The fall season has arrived and that means the flu season is right around the corner. But there is good news to report: Nearly 1.3 million more women ages 18-44 received the flu vaccine since 2016, an increase of 5%, according to the United Health Foundation’s 2019 America’s Health Rankings Health of Women and Children Report. By comparing data from the 2019 report to the 2016 version, the percentage of women ages 18-44 receiving their annual flu shots rose from 32.8% to 34.4%.
So what’s driving this positive trend among women, specifically? Plenty of positive messaging, says Dr. Linda Genen, Optum chief medical officer of Women’s Health. “The flu vaccine has received a lot of promotion in particular for women who are pregnant as a way to avoid an adverse outcome,” she says. “In the New York area, where I live, I know our physicians are talking to their patients about it. And it’s certainly getting more support in social media.”
Dr. Janice Huckaby, Optum chief medical officer for Maternal-Child Health Strategy, believes people were thinking of recent events when they received their flu shots. “We had a couple of really nasty flu seasons and I think people remember that – they don’t want to be as sick,” she says.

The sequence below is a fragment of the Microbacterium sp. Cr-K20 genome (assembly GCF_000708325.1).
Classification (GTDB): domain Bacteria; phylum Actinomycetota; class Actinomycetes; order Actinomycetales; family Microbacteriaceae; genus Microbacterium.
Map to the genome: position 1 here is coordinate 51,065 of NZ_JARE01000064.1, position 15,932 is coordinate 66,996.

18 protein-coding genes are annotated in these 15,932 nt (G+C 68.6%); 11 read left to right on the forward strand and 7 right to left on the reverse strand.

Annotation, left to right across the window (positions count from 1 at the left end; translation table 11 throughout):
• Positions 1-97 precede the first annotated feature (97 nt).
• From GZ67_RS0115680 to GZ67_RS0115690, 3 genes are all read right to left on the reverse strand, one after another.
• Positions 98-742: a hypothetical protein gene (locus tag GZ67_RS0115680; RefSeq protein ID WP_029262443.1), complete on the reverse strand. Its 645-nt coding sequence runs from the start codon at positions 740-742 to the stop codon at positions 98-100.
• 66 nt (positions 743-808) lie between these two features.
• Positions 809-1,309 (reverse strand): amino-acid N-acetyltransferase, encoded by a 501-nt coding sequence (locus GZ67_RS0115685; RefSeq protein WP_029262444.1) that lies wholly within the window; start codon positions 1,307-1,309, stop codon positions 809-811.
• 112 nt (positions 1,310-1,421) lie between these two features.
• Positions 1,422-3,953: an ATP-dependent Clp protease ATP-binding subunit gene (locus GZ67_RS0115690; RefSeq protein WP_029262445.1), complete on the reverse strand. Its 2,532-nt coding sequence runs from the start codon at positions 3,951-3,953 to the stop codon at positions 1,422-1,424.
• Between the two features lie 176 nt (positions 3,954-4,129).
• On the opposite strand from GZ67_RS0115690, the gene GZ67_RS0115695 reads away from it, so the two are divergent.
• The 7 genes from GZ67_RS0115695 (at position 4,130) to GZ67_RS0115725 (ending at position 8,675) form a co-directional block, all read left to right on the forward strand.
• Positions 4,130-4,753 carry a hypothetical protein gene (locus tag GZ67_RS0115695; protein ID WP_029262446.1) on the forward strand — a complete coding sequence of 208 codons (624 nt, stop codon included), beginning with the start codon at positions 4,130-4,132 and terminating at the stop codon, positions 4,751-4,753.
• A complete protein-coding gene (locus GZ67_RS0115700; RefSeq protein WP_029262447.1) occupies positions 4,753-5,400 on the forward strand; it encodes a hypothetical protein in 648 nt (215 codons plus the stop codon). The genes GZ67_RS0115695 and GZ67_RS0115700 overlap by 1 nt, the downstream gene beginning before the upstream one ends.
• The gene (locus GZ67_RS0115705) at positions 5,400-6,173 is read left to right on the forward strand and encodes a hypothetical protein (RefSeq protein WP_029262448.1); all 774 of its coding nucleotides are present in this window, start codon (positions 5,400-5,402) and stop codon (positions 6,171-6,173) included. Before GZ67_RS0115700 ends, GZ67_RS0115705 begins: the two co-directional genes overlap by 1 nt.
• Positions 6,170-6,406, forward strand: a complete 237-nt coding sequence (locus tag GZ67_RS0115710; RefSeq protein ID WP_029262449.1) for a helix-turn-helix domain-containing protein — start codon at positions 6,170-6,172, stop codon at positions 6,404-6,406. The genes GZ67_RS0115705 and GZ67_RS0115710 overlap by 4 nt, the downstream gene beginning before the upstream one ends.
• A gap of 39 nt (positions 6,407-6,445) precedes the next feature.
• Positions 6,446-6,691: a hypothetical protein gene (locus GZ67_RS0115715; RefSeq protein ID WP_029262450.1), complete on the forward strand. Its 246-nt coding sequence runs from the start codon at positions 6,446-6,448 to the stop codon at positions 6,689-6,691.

While it is difficult to quantify health care savings directly from the percentage of Americans receiving flu vaccinations, Dr. Huckaby believes that there are many benefits. “Lower health costs, fewer lost days of work, fewer emergency room trips to name a few,” she says. “If you’re pregnant and you have the flu you can become dehydrated and you may start contractions – I say this because I had that happen to me.”